good mottoes for any person:
I will be free from dirt and foreign
material in order to make me look
I will kepe my clothes clean, for
will be better groomed.
I will use pure, clean language.
I will lead a clean life because, if
do, I will win out in the long run.
I will keep a clean conscience in
order that I may look the whole
world in the face.
GENERAL SCHOOL NEWS
We are working hard for the coun-
ty meet which is to be held on March
22, 23, and 24. The following have
charge of our teams: Mrs. Harris,
Senior Declamation, Junior Choral
Singing, Essay Writing and one-act
play; Mr. Knudson, Arithmetic, art
memory and inoor baseball; Mrs. Hol-
brook, junior Declamation, story tell-
ing and booths; Mr. Ford, Spelling;
Mr. Romine, Senior track team and
debate team; Mr. Rogstad, Extempo-
raneous speaking; Mrs. Swenson, se-
nior choral singing.
The Boy Scouts put on a program
in assembly Monday morning. The
program consisted' of the things a
tenderfoot Scout should know. Mr.
Rogstad, the Scoutmaster, was in
charge of this program. This program
was also enjoyed by Miss Ina Swen-
son and Miss Gracie Sorenson. We
were proud to have these visitors and
invite them to' come again.
Last Friday a very unusual thing
happened: a football was kicked into
a window of a car and two of our
fair young girls were slightly in-
School was turned out Tuesday af-
ternoon because of the death of Mr.
Bernt Rogstad, a pioneer citizen of
The Home Economics girls gave a
Valentine party February 14. Games
were played and refreshments served.
Mr. and Mrs. Ford, Mr. Knudson, Mr.
Romine, Mr. a.nd Mrs. Rogstad, Mrs.
Holbrook, Miss Broyles, Mona Brum-
mett, Lopa Tergerson, Reva Lou Goar,
Madeline Pederson, Ivy Larson, Mer-
vin Knudson, J. D. Cunningham,
Floyd Sorley, and Edward Brasher
were guests of the Home Economics
Club. ■ H.H.H.
GRAMMAR SCHOOL NEWS
The seventh grade and Mrs. .Hol-
brook’s room had a picnic last Friday
afternoon as a prize for getting the
most P. T. A. members. They went to
the City Park. Lunch was spread at
noon and games were played until
Miss Broyles’ room had a Valentine
party last Thursday afternoon to-
gether with Mrs. Holbrook’s room.
The visitors were Bobby Holbrook
and Ray Miller.
Mr. Romine’s room and Mr. Knud-
son’s room also had a Valentine par-
After having defeated the strong
Iredell sextette for independent
school girls’ championship, the girls
were challenged by the Coon Creek
girls, winners of rural championship,
for county championship. This game
was played in Clifton last Friday
night, February 15.
The game was a one-sided affair,
Coon Creek never getting close to a
score the first half. The scores at the
half was 18-0. The second half was
played with many substitutes. When
the final whistle was blown the score
stood as follows: Gap 34, Coon Creek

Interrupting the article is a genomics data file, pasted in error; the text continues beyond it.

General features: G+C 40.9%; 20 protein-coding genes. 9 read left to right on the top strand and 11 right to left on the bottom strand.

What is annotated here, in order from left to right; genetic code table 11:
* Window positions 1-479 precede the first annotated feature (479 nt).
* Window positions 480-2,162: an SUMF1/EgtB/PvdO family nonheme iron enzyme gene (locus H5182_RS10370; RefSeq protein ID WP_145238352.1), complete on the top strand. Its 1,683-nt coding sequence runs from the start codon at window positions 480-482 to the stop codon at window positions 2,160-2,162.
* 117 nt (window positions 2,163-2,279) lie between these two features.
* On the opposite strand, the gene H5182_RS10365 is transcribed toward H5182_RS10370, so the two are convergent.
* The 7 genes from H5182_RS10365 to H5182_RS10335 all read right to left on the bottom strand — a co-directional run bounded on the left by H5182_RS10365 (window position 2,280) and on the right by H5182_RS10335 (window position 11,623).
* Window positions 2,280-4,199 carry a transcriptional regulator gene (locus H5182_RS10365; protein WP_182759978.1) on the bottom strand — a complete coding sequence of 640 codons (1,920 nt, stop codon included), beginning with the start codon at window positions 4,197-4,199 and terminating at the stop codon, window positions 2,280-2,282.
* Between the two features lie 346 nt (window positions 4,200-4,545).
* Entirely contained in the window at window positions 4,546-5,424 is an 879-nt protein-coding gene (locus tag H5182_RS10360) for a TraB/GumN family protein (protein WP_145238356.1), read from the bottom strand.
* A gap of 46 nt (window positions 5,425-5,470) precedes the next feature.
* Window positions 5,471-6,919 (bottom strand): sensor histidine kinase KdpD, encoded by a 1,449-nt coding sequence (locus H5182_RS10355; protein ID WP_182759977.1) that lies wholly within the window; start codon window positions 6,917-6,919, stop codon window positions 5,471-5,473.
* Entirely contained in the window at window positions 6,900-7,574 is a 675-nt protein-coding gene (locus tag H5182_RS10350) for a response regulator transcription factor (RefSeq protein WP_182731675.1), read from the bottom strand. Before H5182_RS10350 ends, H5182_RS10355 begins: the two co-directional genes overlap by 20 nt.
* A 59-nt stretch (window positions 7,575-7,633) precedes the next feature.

3. This made the Gap girls champions
of Bosque County two years in suc-
cession. Look out for next year.
As post-season games the girls will
play the strong W. A. Holt team
from Waco. This game is to be played
March 2. In addition to this game an
invitation has been extended to us
from the A. A. U. committee to play
in Gatesville the 7, 8, and 9th of
March. This meet is a select group
from Central Texas. Watch the Gap
girls add another feather to their
championship cap. W.L.
tty schoolgirl, was
free Sunday with no prospects of le-
gal action against her for the fatal
shooting of her mother with « bullet
she said was intended for her father,
who was seriously wounded by a sec
She told officers she answered a
call for aid from her mother and
found the woman struggling with her
liusband, who was choking her. The
girl said she fired two shots after her
mother called to her: “Please do
something about this.”
The first bullet went wide of its
mark and struck her mother in the
throat. The second struck the man,
Oscar Jordan, 40, in the chest.
From the time of the shooting,
shortly after midnight, to the death
of her mother at 1:35 a. m., the girl
was calm, recounting details of the
Dallas, Texas, Feb. 14.—One of the
trouble in an even voice as she stood
outside her mother’s hospital room.
She broke down when her mother
died, but had regained her composure
Sunday as she waited for the funeral
service Monday morning. The mother,
Mrs. Mattie Jordan, 32, will be buried
at Fairy, Hamilton County.
Physicians said the father, a filling
station employe, has a good chance
District Attorney Penn J. Jackson
dered or given impetus by the ap
proach of the Texas Centennial cel-
ebrations of 1936, is that resulting in
the planting of nut or fruit trees by
the Texas school children in con'
formance with a legislative concur-
rent resolution, which designated the
year ending March 2, 1936, as Texas
Tree Centennial Celebration.
The resolution urged that every
school, church, fraternal order, Par-
ent-Teachers Association, 4-H Club.
Boy Scouts, Girl Scouts and patriotic